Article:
The fourth is spraying the indoor walls of dwellings with long-lasting pesticides, including DDT, which is enjoying newfound acceptance for this one purpose. The fifth is sleeping under mosquito nets impregnated with insect repellents that remain active for years.
The impact of nets is especially dramatic. Villages that got them in randomized controlled trials experienced declines in malaria deaths in young children of 33 percent (Kenya) and 17 percent (Ghana). In Gambia, the nets cut mortality from all causes, not just malaria, by 25 percent in children ages 1 to 9.
Insecticide-impregnated nets cost about $10 each -- within the reach of small donors, including children in rich countries, though out of the reach of many African households. They are the focus of numerous charitable campaigns now underway.
One, called "Nothing but Nets," has raised $1.7 million since May. It was inspired by Sports Illustrated columnist Rick Reilly, was launched by the United Nations Foundation and is supported by the National Basketball Association and the Methodist Church, among others. Newly formed Malaria No More, which promotes public-private partnerships, has produced a 16-page book called "Nets Are Nice" (with a foreword by Laura Bush) that will be given to every American first-grader in March.
Africa's Lubombo Region, which encompasses parts of northeastern South Africa, eastern Swaziland and southern Mozambique, is the best example of what can be done when all five measures are undertaken in concert.
Before 1999, 86 percent of children in the most severely affected part of Mozambique were infected with malaria annually. That fell to 21 percent four years later. In the Swaziland district, malaria incidence fell from 130 cases per 1,000 people to 1.7 cases per 1,000. In the South African area, several game parks and tourist areas no longer have high malaria incidence, and in some places the infection is now so rare that it cannot be detected by random blood sampling.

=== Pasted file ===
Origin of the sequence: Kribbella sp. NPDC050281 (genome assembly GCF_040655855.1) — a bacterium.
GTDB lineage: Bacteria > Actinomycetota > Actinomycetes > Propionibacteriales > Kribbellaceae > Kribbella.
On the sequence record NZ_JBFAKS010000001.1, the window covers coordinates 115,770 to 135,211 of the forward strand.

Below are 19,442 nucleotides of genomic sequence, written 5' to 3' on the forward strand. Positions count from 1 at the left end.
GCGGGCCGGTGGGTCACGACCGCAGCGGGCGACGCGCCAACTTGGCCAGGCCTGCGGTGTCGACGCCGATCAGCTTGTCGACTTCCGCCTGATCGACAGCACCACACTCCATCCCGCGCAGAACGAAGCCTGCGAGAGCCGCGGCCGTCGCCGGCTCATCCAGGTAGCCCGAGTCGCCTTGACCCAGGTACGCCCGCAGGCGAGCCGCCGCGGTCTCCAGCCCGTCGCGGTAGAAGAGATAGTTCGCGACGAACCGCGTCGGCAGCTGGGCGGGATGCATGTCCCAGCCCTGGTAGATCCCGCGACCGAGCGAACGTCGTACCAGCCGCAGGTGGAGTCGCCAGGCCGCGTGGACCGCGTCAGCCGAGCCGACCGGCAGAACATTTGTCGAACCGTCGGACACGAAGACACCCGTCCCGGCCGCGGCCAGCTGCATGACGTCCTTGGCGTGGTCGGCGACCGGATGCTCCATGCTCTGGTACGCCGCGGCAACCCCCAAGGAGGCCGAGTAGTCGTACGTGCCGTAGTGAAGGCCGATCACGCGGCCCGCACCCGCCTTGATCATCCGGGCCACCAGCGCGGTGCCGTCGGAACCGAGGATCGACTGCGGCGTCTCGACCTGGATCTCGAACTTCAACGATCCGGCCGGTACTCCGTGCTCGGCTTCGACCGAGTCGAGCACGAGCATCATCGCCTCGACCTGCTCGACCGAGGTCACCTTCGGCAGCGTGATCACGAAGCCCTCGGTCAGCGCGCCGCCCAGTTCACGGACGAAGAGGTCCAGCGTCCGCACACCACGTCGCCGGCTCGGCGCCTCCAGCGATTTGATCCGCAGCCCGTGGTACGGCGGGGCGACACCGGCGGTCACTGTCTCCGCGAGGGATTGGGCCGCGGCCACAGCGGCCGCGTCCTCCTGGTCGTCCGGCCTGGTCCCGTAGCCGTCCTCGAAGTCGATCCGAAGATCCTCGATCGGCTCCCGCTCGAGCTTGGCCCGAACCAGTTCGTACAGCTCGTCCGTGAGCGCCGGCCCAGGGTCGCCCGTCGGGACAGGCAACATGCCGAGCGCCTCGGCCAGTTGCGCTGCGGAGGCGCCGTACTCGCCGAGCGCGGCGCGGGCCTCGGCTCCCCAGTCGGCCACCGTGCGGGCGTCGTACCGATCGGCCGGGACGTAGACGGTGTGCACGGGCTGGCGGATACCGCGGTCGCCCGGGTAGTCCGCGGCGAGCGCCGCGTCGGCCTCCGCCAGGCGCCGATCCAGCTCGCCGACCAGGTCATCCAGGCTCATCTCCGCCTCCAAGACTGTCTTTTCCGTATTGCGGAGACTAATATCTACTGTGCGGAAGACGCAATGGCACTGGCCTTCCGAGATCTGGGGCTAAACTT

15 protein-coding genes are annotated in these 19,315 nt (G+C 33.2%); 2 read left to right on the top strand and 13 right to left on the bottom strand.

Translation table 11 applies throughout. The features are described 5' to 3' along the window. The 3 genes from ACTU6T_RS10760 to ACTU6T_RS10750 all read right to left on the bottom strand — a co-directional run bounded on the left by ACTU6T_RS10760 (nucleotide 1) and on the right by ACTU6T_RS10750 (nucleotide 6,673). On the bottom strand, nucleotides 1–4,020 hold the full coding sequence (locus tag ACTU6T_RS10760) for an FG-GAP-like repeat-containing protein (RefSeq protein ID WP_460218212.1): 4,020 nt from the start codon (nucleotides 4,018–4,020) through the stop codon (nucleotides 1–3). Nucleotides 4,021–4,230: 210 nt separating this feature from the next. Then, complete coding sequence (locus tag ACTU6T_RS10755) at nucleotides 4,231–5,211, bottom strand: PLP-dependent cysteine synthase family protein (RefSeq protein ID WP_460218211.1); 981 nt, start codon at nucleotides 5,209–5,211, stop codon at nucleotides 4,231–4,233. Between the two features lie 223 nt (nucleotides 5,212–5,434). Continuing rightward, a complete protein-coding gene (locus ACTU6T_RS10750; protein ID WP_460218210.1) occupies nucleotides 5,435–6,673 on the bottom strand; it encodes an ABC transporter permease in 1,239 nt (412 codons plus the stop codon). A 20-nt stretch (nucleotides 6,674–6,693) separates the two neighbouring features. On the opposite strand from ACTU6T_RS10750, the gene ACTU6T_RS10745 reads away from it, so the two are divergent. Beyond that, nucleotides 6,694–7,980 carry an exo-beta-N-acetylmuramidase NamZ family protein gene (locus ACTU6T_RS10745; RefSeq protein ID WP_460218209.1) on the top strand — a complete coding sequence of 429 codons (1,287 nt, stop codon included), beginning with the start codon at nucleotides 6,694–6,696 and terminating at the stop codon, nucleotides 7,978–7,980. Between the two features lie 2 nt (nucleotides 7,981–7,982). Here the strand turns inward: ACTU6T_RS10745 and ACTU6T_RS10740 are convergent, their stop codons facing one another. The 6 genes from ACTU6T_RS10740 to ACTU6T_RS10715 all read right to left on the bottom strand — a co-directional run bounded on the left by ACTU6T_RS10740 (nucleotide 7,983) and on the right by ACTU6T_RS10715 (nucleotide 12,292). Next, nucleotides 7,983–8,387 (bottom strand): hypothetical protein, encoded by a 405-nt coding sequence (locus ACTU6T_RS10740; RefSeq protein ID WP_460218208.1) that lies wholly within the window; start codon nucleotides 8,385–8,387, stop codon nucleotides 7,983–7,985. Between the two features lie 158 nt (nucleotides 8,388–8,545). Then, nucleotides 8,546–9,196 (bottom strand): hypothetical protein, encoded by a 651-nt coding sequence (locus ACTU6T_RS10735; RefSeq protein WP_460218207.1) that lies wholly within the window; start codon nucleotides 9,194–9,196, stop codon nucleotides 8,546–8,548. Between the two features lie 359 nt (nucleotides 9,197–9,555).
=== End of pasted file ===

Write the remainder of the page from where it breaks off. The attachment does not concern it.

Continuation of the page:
The initial work was paid for by the companies that run a huge aluminum smelter called Mozal in the center of Lubombo. It was later supported by a grant from the Global Fund to Fight AIDS, Tuberculosis and Malaria.
The potentially important role of large corporations in coordinating anti-malaria efforts was stressed at the White House summit.
"It is a strange coincidence that where there is oil there are mosquitoes," said Steven Phillips, a physician with Exxon Mobil Corp. The oil company has given $11.5 million for malaria control in Africa since 2000 and said Thursday it would spend $10 million more this year.
The list of speakers at the summit suggested a rising profile for malaria and efforts to fight it. In addition to the president and first lady, they included Margaret Chan, the incoming head of the World Health Organization; philanthropist Melinda Gates; Secretary of State Condoleezza Rice; Eyitayo Lambo, Nigeria's health minister; World Bank President Paul Wolfowitz; mega-church pastor Rick Warren, author of "The Purpose Driven Life"; and actor Isaiah Washington, who was the emcee.